Anterior and posterior instability of the long head of the biceps tendon in rotator cuff tears: a new classification based on arthroscopic observations
Journal Paper/Review - Jan 1, 2007
Lafosse Laurent, Reiland Youri, Baier Gloria P, Toussaint Bruno, Jost Bernhard
The purpose of this study was to evaluate arthroscopically the frequency and type of instability of the long head of the biceps (LHB) tendon in patients undergoing rotator cuff repair.
In 200 consecutive patients undergoing arthroscopic rotator cuff repair, LHB instability was assessed statically and dynamically in the anteroposterior direction. In addition, macroscopic lesions of the LHB, as well as lesions of the adjacent rotator cuff tendons, were documented.
LHB instability (subluxation or dislocation) was found in 45% of patients, with isolated anterior instability in 16%, isolated posterior instability in 19%, and combined anteroposterior instability in 10%. Whereas LHB subluxations were observed in both directions, dislocations were only seen in anterior LHB instability. Anterior instability was more associated with a subscapularis lesion, whereas posterior instability was more associated with a supraspinatus tear. Lesions of the LHB tendon were strongly associated with LHB instability and the size of the rotator cuff tear.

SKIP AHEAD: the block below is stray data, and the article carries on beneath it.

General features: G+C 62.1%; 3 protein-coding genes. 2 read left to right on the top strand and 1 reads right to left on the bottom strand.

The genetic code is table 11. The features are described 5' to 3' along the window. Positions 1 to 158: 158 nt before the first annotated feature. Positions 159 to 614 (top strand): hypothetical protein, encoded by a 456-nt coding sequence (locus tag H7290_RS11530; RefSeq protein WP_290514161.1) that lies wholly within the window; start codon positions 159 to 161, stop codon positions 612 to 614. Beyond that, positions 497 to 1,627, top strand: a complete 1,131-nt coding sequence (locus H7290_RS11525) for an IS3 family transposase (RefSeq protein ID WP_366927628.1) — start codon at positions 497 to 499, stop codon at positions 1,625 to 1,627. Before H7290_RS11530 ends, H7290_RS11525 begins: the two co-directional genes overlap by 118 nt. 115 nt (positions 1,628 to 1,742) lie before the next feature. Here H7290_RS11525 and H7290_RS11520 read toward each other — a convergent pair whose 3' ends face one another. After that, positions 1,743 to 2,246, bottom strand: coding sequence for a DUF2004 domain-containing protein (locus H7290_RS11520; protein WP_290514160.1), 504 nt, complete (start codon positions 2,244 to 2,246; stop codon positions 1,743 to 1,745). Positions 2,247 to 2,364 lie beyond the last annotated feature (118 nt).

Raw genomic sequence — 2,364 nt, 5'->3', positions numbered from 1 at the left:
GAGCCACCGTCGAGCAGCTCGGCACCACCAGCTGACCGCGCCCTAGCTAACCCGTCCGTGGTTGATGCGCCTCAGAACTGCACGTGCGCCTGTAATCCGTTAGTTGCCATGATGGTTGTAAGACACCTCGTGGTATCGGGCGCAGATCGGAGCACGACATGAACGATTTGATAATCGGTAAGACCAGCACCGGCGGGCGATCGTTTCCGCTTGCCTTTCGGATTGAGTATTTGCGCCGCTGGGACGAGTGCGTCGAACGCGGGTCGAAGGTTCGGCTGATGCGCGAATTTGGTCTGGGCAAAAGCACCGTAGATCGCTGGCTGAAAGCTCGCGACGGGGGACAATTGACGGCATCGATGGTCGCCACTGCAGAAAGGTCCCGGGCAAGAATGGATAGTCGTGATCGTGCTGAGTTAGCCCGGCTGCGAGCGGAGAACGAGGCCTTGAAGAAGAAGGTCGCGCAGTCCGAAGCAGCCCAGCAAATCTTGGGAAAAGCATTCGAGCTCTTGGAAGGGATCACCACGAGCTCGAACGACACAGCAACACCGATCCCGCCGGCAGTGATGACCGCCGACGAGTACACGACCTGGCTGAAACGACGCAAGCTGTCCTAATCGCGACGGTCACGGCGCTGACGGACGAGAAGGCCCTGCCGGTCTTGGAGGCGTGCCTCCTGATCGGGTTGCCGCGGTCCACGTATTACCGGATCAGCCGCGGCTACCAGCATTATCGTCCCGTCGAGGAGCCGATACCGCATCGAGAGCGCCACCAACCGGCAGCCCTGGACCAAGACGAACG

In 200 patients with rotator cuff tears LHB instability could be observed arthroscopically in 45%, with 16% being anterior, 19% being posterior, and 10% being anteroposterior. LHB instability was associated with LHB lesions, with 15% of the LHB tendons showing a normal appearance when unstable versus 70% when stable. Preoperative O'Brien and Speed tests did not correlate with intraoperative observed LHB pathology. The size of the rotator cuff tear could be correlated with the grade of LHB lesion, becoming more significant with augmenting tear size. On the basis of these observations, we created a new arthroscopic classification of LHB instability with respect to the direction and extent of LHB instability, lesions of the LHB, and status of the adjacent rotator cuff tendons.
LEVEL OF EVIDENCE
Level IV, diagnostic study with poor reference standard.